Pro basketball coach George Karl has ridden herd on some of the best basketball players in America. He is also a deeply flawed man, and in a new book, "Furious George," he makes the mistake of calling out a few players for their bad behavior, or poor performance.
In the book, Karl says of Carmelo Anthony: "He was the best offensive player I ever coached. He was also a user of people, addicted to the spotlight and very unhappy when he had to share it. He really lit my fuse with his low demand of himself on defense. He had no commitment to the hard, dirty work of stopping the other guy."
Carmelo is said to be disappointed.
If there is one thing we have all figured out by now, isn't it that even good people have bad points, and vice versa? We are all infinitely interesting, and generally have many sides to our personalities. Some good, some bad. All of us.
Don't you recognize your own flaws? I certainly do. I can be extraordinarily self-centered, especially if I am depressed. If I get tired, I get aggravated easily. I absolutely despise being told what to do. Frankly, I can be a little childish and grasping. There are probably a few more...
Do I have good points? Yes, a lot of them. Anyone who knows me knows what those good points are...and I sincerely hope they outweigh my bad points. Heck, most of the time I am confident they do. I would bet you are the same.
We are all capable of being jerks, and we are all capable of...not.
So does it surprise you that Carmelo has a few flaws? That, it's possible he has an out-sized ego to go with that boat load of talent? Maybe Carmelo could do with a little introspection to go along with that disappointment.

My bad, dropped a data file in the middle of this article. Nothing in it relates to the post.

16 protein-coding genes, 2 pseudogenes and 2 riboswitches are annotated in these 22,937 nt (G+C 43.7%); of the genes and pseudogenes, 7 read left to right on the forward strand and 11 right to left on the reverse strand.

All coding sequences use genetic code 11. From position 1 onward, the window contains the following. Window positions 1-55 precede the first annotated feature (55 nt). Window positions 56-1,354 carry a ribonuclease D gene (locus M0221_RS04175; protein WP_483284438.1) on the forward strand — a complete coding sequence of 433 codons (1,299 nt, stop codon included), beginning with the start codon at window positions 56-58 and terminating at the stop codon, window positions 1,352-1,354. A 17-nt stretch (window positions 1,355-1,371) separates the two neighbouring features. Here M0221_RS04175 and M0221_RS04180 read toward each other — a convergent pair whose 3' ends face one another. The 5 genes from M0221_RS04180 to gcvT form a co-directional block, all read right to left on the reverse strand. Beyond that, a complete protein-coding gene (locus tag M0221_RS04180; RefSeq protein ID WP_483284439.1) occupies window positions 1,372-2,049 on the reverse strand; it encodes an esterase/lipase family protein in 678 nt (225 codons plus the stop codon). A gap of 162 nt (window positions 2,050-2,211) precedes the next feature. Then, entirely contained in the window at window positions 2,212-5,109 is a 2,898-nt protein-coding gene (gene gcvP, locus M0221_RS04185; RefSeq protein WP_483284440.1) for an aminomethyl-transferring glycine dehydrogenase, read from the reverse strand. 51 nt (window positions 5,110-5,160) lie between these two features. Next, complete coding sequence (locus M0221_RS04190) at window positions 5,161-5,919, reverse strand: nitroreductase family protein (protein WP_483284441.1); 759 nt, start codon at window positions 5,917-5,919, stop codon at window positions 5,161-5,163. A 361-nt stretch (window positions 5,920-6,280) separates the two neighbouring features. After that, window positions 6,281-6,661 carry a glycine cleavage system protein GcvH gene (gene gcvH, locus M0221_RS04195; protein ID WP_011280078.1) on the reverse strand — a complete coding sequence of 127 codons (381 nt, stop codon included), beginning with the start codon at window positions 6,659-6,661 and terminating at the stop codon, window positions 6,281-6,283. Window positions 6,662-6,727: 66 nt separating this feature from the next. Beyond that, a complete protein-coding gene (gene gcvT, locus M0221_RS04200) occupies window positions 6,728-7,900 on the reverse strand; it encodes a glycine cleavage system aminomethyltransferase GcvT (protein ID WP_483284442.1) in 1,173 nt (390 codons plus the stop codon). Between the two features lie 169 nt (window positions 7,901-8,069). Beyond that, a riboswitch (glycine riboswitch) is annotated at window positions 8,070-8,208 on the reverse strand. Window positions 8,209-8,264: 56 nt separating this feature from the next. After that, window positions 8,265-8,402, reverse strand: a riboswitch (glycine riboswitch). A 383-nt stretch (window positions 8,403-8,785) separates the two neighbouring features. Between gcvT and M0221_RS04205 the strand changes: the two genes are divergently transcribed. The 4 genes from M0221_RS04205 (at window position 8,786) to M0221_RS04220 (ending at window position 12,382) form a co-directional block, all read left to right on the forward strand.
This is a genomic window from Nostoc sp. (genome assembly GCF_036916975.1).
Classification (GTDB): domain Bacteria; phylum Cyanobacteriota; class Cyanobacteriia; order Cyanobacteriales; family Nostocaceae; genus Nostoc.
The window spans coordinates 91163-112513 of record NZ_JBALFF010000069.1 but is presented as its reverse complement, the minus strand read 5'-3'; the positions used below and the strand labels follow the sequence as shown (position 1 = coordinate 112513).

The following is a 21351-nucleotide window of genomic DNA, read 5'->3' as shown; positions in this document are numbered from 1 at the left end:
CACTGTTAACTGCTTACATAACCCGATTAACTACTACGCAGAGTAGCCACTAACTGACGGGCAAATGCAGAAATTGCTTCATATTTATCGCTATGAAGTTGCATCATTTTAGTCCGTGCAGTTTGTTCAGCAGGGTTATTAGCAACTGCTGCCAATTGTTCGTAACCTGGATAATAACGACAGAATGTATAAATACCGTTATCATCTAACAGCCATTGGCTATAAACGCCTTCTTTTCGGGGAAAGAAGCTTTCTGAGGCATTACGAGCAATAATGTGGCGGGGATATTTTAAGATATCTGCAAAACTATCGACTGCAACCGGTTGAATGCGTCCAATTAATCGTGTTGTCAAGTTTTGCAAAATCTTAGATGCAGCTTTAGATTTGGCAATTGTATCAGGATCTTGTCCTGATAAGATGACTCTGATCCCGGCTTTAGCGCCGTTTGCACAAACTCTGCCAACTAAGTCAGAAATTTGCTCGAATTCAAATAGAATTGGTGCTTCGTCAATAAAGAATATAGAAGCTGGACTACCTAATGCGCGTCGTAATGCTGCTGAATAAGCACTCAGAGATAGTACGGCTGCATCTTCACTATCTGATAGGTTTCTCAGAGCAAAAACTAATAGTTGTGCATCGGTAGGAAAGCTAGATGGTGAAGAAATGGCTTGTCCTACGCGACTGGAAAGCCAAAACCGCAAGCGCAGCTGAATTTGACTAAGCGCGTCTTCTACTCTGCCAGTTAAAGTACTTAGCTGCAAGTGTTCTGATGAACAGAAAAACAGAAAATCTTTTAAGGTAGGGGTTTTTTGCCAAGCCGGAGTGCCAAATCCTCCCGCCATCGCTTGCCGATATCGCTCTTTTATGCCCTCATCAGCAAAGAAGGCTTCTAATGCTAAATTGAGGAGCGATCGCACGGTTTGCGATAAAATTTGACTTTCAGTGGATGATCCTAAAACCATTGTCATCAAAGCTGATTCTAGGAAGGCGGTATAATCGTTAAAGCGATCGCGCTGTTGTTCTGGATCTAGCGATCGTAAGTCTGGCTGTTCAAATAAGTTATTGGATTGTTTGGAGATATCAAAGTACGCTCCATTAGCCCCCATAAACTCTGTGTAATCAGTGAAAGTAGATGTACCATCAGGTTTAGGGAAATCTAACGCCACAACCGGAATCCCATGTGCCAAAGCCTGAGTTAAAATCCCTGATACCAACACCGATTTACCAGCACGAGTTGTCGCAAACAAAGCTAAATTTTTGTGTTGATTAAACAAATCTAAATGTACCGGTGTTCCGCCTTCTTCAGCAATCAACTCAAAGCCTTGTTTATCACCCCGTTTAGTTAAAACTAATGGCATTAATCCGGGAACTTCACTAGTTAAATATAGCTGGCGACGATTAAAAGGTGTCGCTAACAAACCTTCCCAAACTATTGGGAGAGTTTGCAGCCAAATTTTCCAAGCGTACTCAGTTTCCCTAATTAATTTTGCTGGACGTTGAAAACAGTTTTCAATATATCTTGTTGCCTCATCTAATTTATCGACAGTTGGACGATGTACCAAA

Karl also made mention that some of the players he coached seemed to have suffered because of growing up without a father.
Oh, lordy. We are not supposed to mention that men are actually IMPORTANT to child development. What was he thinking?
Take it from me, my father, another deeply flawed individual, did not play a large role in my life as a child, and I suffered for it. Heck, I married someone exactly like him, after NOT marrying until I was 45 so I would be able to avoid that. Isn't that a kick in the nickles?
BTW I love my father, and we have, in our old age, reached detente. We have both mellowed a bit, I think.
My fear of rejection goes right back to that 13 year old girl who didn't get a Christmas present from her dad...when her stepsister got a pinball machine.
I am actually looking forward to reading "Furious George." If the world was filled with perfect people we would all be terribly bored. George Karl is hugely flawed...but so were many of the players he coached, and I can't wait to devour every word.